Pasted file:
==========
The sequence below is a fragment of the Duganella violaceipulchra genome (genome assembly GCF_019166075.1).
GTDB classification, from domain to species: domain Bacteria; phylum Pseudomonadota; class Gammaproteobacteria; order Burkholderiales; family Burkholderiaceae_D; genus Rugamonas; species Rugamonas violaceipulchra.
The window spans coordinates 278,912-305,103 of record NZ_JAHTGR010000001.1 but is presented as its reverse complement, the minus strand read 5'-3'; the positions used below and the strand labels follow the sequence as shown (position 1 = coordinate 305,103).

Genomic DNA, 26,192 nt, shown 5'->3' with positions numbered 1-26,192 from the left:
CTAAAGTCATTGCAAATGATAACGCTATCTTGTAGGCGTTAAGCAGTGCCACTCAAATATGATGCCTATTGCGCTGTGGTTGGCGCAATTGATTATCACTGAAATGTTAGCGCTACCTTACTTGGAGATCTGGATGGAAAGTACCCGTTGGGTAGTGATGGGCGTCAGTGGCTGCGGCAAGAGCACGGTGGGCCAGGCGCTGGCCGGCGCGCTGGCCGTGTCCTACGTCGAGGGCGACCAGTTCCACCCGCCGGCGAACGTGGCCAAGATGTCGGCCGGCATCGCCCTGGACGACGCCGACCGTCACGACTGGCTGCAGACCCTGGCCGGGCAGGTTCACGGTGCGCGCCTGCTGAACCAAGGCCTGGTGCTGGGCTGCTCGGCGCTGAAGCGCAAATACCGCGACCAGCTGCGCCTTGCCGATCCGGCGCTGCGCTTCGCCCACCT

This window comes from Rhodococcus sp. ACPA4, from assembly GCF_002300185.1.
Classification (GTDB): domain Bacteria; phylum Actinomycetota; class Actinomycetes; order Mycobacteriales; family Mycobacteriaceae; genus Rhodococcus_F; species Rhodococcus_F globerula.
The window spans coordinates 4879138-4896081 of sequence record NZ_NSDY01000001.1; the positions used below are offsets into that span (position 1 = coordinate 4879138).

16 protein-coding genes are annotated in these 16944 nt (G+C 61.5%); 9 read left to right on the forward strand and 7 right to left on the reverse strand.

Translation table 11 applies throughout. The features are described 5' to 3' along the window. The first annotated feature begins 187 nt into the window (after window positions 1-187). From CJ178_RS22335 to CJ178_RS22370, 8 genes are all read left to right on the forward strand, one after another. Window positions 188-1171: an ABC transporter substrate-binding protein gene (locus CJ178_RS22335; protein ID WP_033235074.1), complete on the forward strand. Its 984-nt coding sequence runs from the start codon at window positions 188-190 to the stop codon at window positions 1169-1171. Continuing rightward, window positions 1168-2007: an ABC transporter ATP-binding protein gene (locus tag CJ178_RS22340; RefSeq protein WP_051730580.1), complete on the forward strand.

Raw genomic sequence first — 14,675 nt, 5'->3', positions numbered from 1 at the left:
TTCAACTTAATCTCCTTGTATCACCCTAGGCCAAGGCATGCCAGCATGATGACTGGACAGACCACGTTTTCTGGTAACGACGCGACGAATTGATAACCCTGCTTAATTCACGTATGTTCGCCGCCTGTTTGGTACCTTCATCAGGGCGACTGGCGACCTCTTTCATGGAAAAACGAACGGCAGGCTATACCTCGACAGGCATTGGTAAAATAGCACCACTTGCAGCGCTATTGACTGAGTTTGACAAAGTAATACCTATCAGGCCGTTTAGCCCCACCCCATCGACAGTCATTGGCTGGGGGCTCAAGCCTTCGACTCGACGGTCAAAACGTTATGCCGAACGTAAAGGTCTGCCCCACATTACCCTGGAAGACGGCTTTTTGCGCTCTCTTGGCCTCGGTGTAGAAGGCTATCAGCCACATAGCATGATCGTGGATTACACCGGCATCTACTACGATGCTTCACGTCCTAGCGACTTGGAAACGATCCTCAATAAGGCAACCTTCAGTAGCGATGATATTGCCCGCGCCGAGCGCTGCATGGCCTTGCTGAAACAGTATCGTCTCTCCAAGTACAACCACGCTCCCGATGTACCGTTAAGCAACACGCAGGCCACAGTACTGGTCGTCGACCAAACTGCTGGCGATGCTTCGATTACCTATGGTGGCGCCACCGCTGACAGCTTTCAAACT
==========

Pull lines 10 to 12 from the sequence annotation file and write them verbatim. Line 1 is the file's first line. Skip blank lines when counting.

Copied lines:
Translation table 11 applies throughout. The features are described 5' to 3' along the window. The first annotated feature begins 187 nt into the window (after window positions 1-187). From CJ178_RS22335 to CJ178_RS22370, 8 genes are all read left to right on the forward strand, one after another. Window positions 188-1171: an ABC transporter substrate-binding protein gene (locus CJ178_RS22335; protein ID WP_033235074.1), complete on the forward strand. Its 984-nt coding sequence runs from the start codon at window positions 188-190 to the stop codon at window positions 1169-1171. Continuing rightward, window positions 1168-2007: an ABC transporter ATP-binding protein gene (locus tag CJ178_RS22340; RefSeq protein WP_051730580.1), complete on the forward strand.

Raw genomic sequence first — 14,675 nt, 5'->3', positions numbered from 1 at the left:
TTCAACTTAATCTCCTTGTATCACCCTAGGCCAAGGCATGCCAGCATGATGACTGGACAGACCACGTTTTCTGGTAACGACGCGACGAATTGATAACCCTGCTTAATTCACGTATGTTCGCCGCCTGTTTGGTACCTTCATCAGGGCGACTGGCGACCTCTTTCATGGAAAAACGAACGGCAGGCTATACCTCGACAGGCATTGGTAAAATAGCACCACTTGCAGCGCTATTGACTGAGTTTGACAAAGTAATACCTATCAGGCCGTTTAGCCCCACCCCATCGACAGTCATTGGCTGGGGGCTCAAGCCTTCGACTCGACGGTCAAAACGTTATGCCGAACGTAAAGGTCTGCCCCACATTACCCTGGAAGACGGCTTTTTGCGCTCTCTTGGCCTCGGTGTAGAAGGCTATCAGCCACATAGCATGATCGTGGATTACACCGGCATCTACTACGATGCTTCACGTCCTAGCGACTTGGAAACGATCCTCAATAAGGCAACCTTCAGTAGCGATGATATTGCCCGCGCCGAGCGCTGCATGGCCTTGCTGAAACAGTATCGTCTCTCCAAGTACAACCACGCTCCCGATGTACCGTTAAGCAACACGCAGGCCACAGTACTGGTCGTCGACCAAACTGCTGGCGATGCTTCGATTACCTATGGTGGCGCCACCGCTGACAGCTTTCAAACT